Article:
On Mother’s Day eve, a friend and I had the pleasure of dining with four men.
I was going to write four young men, but that’s not correct. The four serve with the U.S. Air Force. They’ve volunteered to serve our country, risk their lives to protect us. They may range in age from 18 to 24, but they are men.
My friend’s son had invited his buddies who couldn’t be with their moms for the day, because they couldn’t go more than 300 miles from base. They’d rented a car for the day. One was from Connecticut, one from Pennsylvania and the other from Indiana.
We laughed and ate, and I was amazed that such slim guys could put away so much food. They were certainly members of the Clean Plate Club.
We talked about their next assignments and what their goals were for their time in service. Each of them felt they needed to get as much education as they could, and one had planned to get a second job once he was settled on base so he could put aside money for the future. They dreamed about the future just as all young people do, but they were doing something about it now.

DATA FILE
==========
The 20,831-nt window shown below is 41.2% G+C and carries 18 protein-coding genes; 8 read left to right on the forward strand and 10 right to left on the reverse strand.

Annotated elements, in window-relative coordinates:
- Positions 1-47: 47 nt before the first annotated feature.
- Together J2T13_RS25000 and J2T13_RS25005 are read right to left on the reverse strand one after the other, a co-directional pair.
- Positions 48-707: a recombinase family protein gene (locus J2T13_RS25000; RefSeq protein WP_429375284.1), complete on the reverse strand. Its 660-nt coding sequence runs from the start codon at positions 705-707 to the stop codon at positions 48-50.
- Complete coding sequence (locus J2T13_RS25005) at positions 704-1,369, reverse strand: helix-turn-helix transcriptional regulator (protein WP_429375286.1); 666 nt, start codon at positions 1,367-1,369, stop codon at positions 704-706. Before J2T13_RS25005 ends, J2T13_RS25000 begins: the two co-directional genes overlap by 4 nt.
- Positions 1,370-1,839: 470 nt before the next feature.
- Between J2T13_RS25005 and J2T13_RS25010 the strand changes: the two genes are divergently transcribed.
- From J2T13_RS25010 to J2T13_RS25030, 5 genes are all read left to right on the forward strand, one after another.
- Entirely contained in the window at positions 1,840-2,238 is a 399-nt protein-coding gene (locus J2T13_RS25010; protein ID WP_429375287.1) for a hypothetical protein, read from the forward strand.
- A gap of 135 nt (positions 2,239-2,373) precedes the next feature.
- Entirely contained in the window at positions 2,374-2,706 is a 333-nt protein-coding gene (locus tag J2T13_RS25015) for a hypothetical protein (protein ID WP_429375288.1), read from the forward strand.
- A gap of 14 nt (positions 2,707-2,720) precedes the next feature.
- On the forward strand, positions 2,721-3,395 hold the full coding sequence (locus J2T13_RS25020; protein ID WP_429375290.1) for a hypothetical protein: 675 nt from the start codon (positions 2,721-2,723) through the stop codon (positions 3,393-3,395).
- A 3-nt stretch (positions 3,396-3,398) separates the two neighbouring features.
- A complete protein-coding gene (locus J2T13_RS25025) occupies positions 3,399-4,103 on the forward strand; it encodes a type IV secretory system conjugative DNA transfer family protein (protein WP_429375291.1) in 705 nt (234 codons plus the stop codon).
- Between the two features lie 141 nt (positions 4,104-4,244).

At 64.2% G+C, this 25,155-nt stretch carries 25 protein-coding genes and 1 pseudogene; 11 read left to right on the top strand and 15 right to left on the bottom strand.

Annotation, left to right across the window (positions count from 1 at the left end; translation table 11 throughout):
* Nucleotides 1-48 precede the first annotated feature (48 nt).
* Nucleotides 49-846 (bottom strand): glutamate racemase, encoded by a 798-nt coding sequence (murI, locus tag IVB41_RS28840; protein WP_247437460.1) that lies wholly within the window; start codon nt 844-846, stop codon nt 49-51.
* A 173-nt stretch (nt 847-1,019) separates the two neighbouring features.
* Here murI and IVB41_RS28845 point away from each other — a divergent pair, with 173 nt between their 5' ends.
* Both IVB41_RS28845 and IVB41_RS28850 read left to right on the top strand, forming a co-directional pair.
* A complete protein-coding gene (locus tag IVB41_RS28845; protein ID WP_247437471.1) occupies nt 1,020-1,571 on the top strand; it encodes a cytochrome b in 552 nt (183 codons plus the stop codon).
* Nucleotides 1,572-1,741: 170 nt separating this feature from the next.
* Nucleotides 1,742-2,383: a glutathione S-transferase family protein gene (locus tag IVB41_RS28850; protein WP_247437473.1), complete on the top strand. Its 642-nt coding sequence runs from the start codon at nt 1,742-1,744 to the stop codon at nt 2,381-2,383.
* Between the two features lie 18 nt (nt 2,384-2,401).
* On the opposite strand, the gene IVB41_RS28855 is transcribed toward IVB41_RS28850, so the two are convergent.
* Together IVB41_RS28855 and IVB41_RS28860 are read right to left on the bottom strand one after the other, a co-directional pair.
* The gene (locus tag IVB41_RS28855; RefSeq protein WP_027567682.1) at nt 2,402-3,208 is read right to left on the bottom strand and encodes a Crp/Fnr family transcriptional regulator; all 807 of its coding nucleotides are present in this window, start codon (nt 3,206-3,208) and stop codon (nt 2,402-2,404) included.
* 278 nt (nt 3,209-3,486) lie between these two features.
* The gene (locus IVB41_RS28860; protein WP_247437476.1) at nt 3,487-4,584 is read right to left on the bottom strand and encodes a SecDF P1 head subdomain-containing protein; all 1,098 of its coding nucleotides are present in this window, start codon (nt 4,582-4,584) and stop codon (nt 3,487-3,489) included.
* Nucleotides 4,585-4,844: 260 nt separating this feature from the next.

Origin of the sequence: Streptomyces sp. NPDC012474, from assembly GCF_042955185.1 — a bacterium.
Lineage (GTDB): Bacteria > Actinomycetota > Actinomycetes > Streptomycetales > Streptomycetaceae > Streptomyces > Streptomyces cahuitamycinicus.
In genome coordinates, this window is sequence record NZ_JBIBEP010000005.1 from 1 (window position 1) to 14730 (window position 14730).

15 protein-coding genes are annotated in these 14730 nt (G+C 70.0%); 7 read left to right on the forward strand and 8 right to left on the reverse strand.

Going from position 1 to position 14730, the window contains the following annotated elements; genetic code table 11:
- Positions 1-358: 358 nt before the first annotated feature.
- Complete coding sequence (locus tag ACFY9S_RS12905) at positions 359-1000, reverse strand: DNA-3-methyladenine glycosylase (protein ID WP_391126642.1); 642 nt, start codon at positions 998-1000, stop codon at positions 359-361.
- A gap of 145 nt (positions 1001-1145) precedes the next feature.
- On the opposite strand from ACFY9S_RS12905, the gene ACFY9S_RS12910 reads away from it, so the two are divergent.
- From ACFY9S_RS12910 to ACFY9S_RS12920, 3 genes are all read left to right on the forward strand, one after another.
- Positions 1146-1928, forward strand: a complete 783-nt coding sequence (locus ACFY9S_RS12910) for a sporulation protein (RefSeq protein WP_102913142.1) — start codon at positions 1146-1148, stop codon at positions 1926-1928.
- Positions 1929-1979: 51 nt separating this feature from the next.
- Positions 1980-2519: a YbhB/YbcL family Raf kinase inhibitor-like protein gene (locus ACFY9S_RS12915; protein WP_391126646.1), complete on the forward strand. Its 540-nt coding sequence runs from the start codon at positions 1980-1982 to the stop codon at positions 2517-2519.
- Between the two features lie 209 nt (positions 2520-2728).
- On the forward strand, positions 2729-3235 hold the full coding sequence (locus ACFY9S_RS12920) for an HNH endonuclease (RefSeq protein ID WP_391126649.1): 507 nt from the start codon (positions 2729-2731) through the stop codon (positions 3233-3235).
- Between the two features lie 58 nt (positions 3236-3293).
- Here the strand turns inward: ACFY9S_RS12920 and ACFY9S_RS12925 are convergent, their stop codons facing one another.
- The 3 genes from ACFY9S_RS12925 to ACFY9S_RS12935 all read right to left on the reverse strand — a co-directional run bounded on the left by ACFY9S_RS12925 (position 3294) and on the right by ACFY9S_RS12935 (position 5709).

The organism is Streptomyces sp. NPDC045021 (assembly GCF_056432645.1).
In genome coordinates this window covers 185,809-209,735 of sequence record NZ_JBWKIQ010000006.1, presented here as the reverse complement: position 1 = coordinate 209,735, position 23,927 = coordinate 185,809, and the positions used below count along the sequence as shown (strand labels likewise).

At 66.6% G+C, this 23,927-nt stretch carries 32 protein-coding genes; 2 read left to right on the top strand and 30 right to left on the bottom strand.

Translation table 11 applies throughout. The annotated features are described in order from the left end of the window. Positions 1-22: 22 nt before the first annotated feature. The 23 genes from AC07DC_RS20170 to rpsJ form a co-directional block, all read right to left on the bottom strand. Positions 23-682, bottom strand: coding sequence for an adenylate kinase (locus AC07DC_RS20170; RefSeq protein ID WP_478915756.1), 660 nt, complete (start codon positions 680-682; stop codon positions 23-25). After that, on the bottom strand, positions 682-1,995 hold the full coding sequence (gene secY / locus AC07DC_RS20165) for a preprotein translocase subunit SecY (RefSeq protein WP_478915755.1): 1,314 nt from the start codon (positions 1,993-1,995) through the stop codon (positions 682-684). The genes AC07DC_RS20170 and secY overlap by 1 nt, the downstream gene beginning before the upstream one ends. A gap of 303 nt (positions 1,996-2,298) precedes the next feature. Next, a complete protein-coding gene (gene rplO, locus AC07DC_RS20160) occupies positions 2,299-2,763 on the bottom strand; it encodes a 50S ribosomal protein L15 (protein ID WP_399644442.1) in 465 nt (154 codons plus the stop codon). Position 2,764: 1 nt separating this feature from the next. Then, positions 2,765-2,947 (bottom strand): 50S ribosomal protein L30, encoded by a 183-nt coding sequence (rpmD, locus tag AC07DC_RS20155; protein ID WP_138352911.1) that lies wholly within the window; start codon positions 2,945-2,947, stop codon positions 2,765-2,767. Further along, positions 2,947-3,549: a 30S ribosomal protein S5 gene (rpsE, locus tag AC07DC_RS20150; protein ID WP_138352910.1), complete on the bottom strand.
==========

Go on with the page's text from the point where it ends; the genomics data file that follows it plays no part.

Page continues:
Sitting with them, I was overwhelmed at times by their generosity. I began to think of Jesus, who gave of his life to serve and to protect us from evil and to bring us into eternal life. Jesus’ work and gift 2,000 years ago set the standard for Christian behavior for all of us.
We need to take a lesson from the men and women who have committed themselves to serve us and protect us. Although they are afraid and unsure at times, they still realize they have a job to do, and that is to serve and protect.
We are a nation divided about the war in Iraq. We are divided for moral, social and religious reasons. Regardless of what we each of us believes is correct, we need to take time to thank the men and women in the uniformed services of our country. Every one of them is a volunteer; each signed on knowing that they might one day go to war.
With Memorial Day weekend coming up, we should remember all those who served. Each man and woman puts a life on the line for us. Some die; some return home; but all of them give so that we can enjoy the liberties that we have in this country. They need to know we care about them and appreciate their gift.
Two words — thank you — can warm a heart and bring some peace.
To contact the Rev. Alice DeLaurier-O’Neil, a retired Lutheran minister, e-mail firstname.lastname@example.org. All religious leaders in the Tracy community are invited to write columns for Reflections on Faith.